Past guests behind cruise industry recovery
Cruise Adviser

Past guests behind cruise industry recovery

In the second of our Future of Cruise surveys, we asked readers to provide a snapshot during this difficult time for the industry. 

The cruise industry is continuing to slowly recover thanks to the support of past guests, new research by Cruise Adviser reveals.

In the second of our Future of Cruise surveys, we asked readers to provide a snapshot of bookings and trends during this difficult time for the industry.

For the month of June, 38 per cent of readers reported an increase in bookings, while 44 per cent reported no change from May. However, 18 per cent reported a decrease.

A quarter of readers made between three and six bookings (26 per cent), while 15 per cent made more than seven. However, 48 per cent made no cruise booking at all – revealing the challenges still facing agents in the wake of the coronavirus pandemic.

The survey is concerned with bookings in June – before the Foreign & Commonwealth Office changed its advice to warn against cruise travel or later gave the green light to river cruise.

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Only 10 per cent of bookings reported by agents were for autumn 2020, with a further 15 per cent for winter 2020/21 – demonstrating that the overwhelming majority of cruises are being booked nine months in advance.

Twenty per cent have been booked for spring 2021; 40 per cent for summer 2021 and further 15 per cent for later than that.

Agents said that the majority of new bookings were made by past customers (77 per cent), confirming the theory that returning guests will be crucial in the future health of the cruise industry.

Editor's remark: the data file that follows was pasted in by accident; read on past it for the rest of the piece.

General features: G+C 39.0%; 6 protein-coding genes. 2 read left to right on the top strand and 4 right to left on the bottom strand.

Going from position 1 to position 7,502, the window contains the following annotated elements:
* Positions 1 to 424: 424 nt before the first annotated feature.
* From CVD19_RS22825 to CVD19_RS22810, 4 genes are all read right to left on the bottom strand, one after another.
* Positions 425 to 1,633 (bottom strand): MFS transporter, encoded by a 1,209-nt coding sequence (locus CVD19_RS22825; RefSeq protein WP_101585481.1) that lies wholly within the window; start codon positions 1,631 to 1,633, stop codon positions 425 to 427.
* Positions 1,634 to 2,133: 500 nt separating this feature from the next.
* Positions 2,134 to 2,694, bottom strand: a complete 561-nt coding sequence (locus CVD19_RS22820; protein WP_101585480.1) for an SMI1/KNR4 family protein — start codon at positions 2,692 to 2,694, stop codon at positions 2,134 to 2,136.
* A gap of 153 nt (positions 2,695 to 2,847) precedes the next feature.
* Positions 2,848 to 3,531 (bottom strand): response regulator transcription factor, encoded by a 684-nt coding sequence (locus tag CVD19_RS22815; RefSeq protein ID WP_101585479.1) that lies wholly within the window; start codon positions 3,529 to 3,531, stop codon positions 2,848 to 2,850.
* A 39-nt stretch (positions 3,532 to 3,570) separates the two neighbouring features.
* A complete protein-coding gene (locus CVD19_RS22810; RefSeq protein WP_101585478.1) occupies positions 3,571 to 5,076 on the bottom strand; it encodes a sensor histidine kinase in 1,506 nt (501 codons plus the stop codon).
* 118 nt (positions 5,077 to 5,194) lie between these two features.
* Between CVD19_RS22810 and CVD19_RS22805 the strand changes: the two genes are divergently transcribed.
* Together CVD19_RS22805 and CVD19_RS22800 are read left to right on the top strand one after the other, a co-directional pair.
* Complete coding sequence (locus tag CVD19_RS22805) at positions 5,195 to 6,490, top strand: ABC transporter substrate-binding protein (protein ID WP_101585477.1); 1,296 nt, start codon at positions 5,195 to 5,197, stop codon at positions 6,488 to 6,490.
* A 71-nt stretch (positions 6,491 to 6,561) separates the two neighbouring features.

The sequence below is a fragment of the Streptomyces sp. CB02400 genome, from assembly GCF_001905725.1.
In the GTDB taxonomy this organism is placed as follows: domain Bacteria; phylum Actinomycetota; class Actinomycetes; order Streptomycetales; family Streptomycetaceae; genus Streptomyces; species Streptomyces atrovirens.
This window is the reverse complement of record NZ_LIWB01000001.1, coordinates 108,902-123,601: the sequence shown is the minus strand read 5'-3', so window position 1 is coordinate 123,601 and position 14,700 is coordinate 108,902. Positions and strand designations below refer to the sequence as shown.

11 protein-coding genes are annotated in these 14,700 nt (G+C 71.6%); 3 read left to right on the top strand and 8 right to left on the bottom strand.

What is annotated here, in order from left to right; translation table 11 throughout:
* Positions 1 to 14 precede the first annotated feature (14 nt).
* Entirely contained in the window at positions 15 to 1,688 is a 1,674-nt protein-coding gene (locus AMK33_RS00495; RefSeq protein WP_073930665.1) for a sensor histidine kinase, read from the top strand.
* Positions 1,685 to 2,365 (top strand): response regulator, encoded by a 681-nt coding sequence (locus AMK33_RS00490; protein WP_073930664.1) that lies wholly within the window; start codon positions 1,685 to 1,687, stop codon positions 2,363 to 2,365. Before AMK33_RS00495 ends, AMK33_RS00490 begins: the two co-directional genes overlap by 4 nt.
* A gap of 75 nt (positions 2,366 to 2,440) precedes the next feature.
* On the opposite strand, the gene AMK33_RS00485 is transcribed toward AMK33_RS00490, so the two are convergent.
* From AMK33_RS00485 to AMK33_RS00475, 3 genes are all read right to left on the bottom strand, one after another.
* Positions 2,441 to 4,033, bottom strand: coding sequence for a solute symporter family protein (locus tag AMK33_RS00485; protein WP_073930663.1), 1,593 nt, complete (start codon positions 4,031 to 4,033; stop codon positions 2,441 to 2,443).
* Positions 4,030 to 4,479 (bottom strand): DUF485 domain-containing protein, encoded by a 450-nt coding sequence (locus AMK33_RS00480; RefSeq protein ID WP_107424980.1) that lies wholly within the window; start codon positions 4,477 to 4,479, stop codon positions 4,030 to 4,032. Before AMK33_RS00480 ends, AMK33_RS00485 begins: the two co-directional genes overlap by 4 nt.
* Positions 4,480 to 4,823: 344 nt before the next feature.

For the second month in a row, agents requested quicker processing of refunds by cruise lines, as well as more clarity and transparency from operators over credit notes and refunds.

Agents urged cruise lines to reveal more details about safety protocols likely to be in place when cruises resume.

Most illuminating is what agents reveal about customer concerns. They expressed worry about hygiene measures on board ships and how social distancing would work in theory, getting insurance and whether or not ships would be able to dock in the event of an outbreak.

Agents reported a greater interest in river cruise, more balcony cabins being booked – with one agent noting these have been booked “mainly with enhanced credits” – while others said that British Isles cruises and ex-UK cruises to Scandinavia were popular.

Some, however, said they believed customers were waiting for a vaccine before booking.

Almost 70 per cent of respondents said that they agree or strongly agree with the statement that the “government has not done enough to protect the travel industry”.

Last month, in the first of our Future of Cruise surveys, we reported that 40 per cent of agents saw an increase in bookings in May – with 11 per cent of readers recording a fall in the number of bookings made, compared with April.

The findings of the next Future of Cruise survey will be revealed in July.

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